Can diet affect your risk of bowel cancer?

Despite bowel cancer being commonly diagnosed in Australia, it is potentially one of the most preventable cancers through the early detection of abnormalities from screening. The link between lifestyle factors, such as diet, and the risk of bowel cancer was first reposted by Denis Burkitt in the early 1970s. Dr Burkitt noticed a low incidence of gut diseases in native Africans, who consumed large intakes of dietary fibre, particularly resistant starch in the form of maize meals (Burkitt, 1971). In recent years, further studies have similarly suggested that individuals who consume more fibre-rich foods have reduced risks of colorectal/bowel cancers. In fact, the 2018 report by the World Cancer Research Fund concluded that there is strong evidence for a protective effect of foods containing dietary fibre against bowel cancer, and their Cancer Prevention Recommendations advise the consumption of >30g fibre per day (WCRF, 2018).

What is dietary fibre?

Dietary fibre is a type of indigestible carbohydrate that helps keep our digestive system healthy. Dietary fibre is mainly found in wholegrain cereals, fruits, vegetables and legumes. There are two key types of dietary fibre, the first being soluble fibre, which soaks up water like a sponge and helps to add bulk to stools. This fibre is great for slowing down the rate of digestion and also helps to reduce LDL or ‘bad’ cholesterol levels. Food sources of soluble fibre include fruit and vegetables, barley, flaxseed, psyllium husk and legumes. Alternatively, there is also insoluble fibre which is responsible for speeding up the time in which food passes through the gut and helps to soften stools, therefore supporting regular bowel movements and preventing constipation. Food sources of insoluble
fibre include wholegrain breads and cereals, oats, nuts, seeds, and the skin from fruit and vegetables.

How does dietary fibre impact risk of bowel cancer?

One of the main ways that dietary fibre can help reduce risk of bowel cancer is by limiting the exposure of the large bowel’s lining to harmful carcinogens. Dietary fibre is responsible for this in many ways, including binding carcinogens to stools, then expelling them from the body promptly.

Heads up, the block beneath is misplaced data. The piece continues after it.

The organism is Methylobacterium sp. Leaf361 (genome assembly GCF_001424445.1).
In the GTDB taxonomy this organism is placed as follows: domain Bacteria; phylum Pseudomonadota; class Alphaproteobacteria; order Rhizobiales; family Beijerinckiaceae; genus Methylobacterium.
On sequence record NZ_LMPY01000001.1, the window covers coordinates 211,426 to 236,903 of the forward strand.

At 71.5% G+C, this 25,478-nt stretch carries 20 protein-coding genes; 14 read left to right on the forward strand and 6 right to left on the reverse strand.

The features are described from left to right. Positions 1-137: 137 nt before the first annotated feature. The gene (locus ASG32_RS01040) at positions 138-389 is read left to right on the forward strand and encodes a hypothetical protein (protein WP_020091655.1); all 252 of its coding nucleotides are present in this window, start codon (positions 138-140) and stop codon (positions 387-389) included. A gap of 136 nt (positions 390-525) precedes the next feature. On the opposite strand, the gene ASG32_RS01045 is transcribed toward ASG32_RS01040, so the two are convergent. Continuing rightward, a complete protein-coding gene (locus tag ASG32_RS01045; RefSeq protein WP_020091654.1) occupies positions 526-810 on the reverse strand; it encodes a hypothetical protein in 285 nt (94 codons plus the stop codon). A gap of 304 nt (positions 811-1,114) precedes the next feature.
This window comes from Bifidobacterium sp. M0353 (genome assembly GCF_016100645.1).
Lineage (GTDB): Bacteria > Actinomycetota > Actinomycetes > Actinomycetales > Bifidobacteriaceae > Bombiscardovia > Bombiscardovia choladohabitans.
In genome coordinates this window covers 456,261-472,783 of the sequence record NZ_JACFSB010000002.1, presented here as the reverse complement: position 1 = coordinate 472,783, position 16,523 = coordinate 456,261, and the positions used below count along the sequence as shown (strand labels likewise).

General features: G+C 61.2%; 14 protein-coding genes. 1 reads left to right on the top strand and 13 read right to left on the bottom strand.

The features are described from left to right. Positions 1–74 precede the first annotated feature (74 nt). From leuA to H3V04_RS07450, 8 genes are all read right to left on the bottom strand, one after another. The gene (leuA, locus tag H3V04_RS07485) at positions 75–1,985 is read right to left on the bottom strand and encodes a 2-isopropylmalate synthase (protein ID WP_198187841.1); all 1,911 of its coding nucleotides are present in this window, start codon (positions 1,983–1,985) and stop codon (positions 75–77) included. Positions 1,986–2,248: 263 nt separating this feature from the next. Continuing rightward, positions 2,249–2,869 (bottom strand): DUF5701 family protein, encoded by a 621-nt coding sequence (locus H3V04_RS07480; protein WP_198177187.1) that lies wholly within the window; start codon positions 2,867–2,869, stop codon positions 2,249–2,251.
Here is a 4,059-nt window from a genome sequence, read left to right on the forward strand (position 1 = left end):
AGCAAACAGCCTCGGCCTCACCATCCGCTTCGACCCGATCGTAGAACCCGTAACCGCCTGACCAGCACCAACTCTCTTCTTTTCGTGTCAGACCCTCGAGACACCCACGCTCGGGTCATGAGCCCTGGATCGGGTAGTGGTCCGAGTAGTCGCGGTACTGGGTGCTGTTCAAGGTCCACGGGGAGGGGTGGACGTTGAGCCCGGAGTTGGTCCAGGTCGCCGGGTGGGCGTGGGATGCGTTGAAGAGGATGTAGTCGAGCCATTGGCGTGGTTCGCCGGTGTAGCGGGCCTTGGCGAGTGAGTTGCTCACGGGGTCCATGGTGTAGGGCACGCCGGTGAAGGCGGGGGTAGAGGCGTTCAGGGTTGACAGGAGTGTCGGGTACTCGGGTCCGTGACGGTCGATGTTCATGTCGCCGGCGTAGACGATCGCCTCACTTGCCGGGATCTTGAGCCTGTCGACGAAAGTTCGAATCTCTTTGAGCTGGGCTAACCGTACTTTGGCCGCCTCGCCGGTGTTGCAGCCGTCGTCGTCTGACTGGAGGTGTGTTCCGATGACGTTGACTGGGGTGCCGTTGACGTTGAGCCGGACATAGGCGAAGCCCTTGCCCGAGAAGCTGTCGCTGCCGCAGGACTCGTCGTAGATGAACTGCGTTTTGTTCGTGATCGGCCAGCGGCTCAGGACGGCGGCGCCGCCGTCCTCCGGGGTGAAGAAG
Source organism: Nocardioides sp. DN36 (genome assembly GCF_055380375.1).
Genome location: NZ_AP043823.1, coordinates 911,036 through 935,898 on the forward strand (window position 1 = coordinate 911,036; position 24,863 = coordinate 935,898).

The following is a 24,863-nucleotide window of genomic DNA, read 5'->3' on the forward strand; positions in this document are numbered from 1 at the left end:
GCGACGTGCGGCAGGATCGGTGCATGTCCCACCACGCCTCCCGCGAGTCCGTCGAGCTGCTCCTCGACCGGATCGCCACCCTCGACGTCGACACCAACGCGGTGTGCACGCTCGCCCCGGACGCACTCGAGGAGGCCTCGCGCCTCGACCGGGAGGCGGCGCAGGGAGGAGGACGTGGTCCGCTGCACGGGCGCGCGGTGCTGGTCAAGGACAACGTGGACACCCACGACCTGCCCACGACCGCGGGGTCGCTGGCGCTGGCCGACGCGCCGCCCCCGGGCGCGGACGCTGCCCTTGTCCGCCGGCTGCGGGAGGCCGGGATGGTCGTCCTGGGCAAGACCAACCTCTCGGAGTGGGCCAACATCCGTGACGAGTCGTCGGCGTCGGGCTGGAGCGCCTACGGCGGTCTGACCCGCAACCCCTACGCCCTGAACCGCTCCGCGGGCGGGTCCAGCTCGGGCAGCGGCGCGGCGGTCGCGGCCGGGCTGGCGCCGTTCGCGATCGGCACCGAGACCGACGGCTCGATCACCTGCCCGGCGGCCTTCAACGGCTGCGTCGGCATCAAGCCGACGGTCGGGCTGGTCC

Secondly, dietary fibre with prebiotic effects can also increase the amount and diversity of your gut bacteria. The beneficial gut bacteria convert fibre into short-chain fatty acids such as butyrate, which reduce the ability of cells in the intestine to become cancerous.

Finally, dietary fibre and butyrate also have anti-inflammatory properties. Inflammation can give rise to various diseases including bowel cancer, and people with inflammatory bowel diseases (IBDs) such as ulcerative colitis are at greater risk of developing bowel cancer.

How can I increase fibre intake?

Every day, men should be aiming for 30g of dietary fibre and women should be aiming for 25g.

Here are some tips to help boost your fibre intake throughout the day:

  1. Oats for breakfast – oats are an excellent breakfast cereal to start your day. Not only are they rich in fibre, but they’re also super versatile and can be made in a variety of different ways.
  2. Include a variety of wholegrains and high fibre vegetables into lunch and dinner. (e.g. wholegrain/multigrain breads, brown rice, quinoa, broccoli, legumes).
  3. Stock the pantry with high fibre snacks, such as nuts and seeds, fruit (skin on), wholegrain crisp breads (i.e. Ryvitas), hommus.

Would you like to know more?

Have a read of our resources listed or book in for a consultation with our accredited practising dietitian and nutritionist Amanda who can individually assess your needs.


Kuo S. M. (2013). The interplay between fiber and the intestinal microbiome in the inflammatory response. Advances in nutrition (Bethesda, Md.), 4(1), 16–28.

Masrul, M., & Nindrea, R. D. (2019). Dietary Fibre Protective against Colorectal Cancer Patients in Asia: A Meta-Analysis. Open access Macedonian journal of medical sciences, 7(10), 1723–1727.

Segain, J. P., Raingeard de la Blétière, D., Bourreille, A., Leray, V., Gervois, N., Rosales, C., Ferrier, L., Bonnet, C., Blottière, H. M., & Galmiche, J. P. (2000). Butyrate inhibits inflammatory responses through NFkappaB inhibition: implications for Crohn’s disease. Gut, 47(3), 397–403.

Pro Nutrition SA, Amanda Maiorano, Accredited Practising Dietitian

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